Tuesday, August 7, 2012

Keira- Location of cell proliferation in healing larvae (Week 6)

I've been wounding  D.excentricus larva by using a laser to remove one of their arms.

I fixed the healing Dendrasters 1 and 3 days after wounding. I stained them with the phosphohistone antibody (discussed in an earlier post) in order to determine areas of cell proliferation. Were the cells at the tip of the wounded arm dividing rapidly in order to regain the missing length? If that were the case, then we would see a density of dividing cells  in the tip of the wounded arm.

In the larva on the left, fixed one day after wounding, we see dividing cells (yellow) throughout the larval body. Dividing cells are visible almost to the tip of the non-wounded (long) arm. There are few dividing cells in the wounded arm. In the larva on the right, fixed 3 days after wounding, we see a great deal of cell division in the wounded arm, but the density of dividing cells is similar throughout the larval body. No dividing cells are visible in the very tip of the long arm, but cell division is relatively even throughout the rest of the body. We do not see a great density of cell division in the tip of the wounded arm. In order to regrow the arm, cells must be coming from somewhere. It is possible that the wounded arm regrows at the same rate as the normal growth in the rest of the larval body.

I did a similar experiment with the P.miniata larva. I had been bisecting them:

I fixed them after 3 days and 6 days of healing and regrowth. P.miniata larva are preforming considerable repair and regrowth after bisection.  My question about this regrowth was similar to my question about the regrowth of the D.excentricus arms; where are all these cells coming from? I stained the P.miniata larvae with the same phosphohistone antibody.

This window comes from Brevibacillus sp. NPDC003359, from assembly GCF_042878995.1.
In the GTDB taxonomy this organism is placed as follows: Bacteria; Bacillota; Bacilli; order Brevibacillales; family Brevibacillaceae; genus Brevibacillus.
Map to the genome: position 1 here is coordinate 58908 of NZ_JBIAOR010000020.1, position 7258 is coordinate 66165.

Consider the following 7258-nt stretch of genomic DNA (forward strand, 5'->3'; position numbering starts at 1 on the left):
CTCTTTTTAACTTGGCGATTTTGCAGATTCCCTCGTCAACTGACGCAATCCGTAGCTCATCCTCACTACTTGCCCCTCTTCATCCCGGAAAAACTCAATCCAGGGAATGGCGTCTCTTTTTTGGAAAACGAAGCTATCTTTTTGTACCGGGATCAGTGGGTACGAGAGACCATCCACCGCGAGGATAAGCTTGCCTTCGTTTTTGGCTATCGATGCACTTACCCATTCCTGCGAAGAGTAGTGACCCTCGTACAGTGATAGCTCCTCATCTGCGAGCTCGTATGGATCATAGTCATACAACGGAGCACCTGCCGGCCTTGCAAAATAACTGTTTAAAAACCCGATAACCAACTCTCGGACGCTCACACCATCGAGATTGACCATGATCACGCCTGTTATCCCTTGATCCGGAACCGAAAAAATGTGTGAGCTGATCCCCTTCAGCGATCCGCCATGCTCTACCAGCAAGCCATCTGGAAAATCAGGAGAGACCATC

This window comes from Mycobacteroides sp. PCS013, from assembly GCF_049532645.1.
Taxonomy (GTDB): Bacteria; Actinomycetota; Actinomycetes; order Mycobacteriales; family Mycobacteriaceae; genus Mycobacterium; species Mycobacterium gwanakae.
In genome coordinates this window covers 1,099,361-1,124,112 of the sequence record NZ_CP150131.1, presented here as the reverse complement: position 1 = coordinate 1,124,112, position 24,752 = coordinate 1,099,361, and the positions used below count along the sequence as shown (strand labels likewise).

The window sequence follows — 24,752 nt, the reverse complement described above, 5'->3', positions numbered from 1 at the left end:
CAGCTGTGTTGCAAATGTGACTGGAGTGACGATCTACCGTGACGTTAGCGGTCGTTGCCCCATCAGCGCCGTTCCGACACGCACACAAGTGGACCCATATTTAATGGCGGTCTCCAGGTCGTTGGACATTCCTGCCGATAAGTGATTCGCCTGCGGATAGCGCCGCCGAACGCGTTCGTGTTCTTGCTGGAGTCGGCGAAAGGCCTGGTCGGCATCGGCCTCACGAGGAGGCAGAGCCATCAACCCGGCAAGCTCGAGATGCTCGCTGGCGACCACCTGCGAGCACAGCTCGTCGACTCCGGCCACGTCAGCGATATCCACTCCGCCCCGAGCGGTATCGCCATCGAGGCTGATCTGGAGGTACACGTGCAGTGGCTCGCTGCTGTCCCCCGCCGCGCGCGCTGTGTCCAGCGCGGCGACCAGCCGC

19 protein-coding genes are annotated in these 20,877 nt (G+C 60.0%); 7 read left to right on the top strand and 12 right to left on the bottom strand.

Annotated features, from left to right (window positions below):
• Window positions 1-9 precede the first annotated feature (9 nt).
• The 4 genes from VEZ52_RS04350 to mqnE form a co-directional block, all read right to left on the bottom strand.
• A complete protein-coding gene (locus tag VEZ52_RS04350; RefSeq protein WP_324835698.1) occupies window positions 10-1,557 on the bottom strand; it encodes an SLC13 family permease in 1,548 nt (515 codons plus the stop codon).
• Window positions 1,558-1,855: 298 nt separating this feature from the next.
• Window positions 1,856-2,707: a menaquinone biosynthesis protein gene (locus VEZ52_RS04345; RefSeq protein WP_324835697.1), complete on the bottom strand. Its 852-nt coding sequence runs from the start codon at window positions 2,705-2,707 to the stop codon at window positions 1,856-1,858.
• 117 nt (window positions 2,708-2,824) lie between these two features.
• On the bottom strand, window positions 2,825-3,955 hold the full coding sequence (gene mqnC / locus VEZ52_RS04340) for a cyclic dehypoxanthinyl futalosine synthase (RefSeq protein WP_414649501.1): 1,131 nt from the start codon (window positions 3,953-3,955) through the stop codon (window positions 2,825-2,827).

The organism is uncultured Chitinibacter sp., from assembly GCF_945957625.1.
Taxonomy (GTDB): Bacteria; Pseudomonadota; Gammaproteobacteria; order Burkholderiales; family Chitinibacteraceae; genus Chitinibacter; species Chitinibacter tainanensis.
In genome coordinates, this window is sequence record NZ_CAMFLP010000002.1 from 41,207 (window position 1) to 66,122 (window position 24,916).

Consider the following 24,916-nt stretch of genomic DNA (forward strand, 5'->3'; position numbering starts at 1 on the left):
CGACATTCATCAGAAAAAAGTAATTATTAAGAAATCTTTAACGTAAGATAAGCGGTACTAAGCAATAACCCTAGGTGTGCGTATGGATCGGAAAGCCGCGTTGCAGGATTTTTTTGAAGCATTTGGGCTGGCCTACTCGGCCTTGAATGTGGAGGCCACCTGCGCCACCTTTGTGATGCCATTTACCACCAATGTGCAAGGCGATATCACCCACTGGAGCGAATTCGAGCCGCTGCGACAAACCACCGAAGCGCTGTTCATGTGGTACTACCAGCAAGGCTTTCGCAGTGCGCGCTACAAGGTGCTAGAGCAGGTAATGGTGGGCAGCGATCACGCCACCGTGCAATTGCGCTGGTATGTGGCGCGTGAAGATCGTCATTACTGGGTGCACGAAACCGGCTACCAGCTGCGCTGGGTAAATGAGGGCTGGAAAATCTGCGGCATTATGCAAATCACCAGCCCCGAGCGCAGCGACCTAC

In the larvae fixed 3 days after bisection, we see cell division spread throughout the larval body. There is some preferential division in the ciliary band of the anterior half, but certainly no noticeable density of division at the wound site (the line of bisection).

In the larvae fixed 6 days after bisection, we see considerable density of cell division at the wound site. The difference between the location of cell division at these stages suggests that the larva must initially recover from the wound before regrowing. Once given time to repair (close) the wound, the larva will start to rebuild its "missing half." Cell division seems to preferentially occur at the wound site starting around 6 days after bisection.

Since the repair that the bisected P.miniata must do is so much greater that the repair required by the D.excentricus arm regrowth, it seems that P.miniata larvae must focus cell divisions at the wound site, while D.excentricus larvae can regrow the arm as a part of their continuing normal growth.

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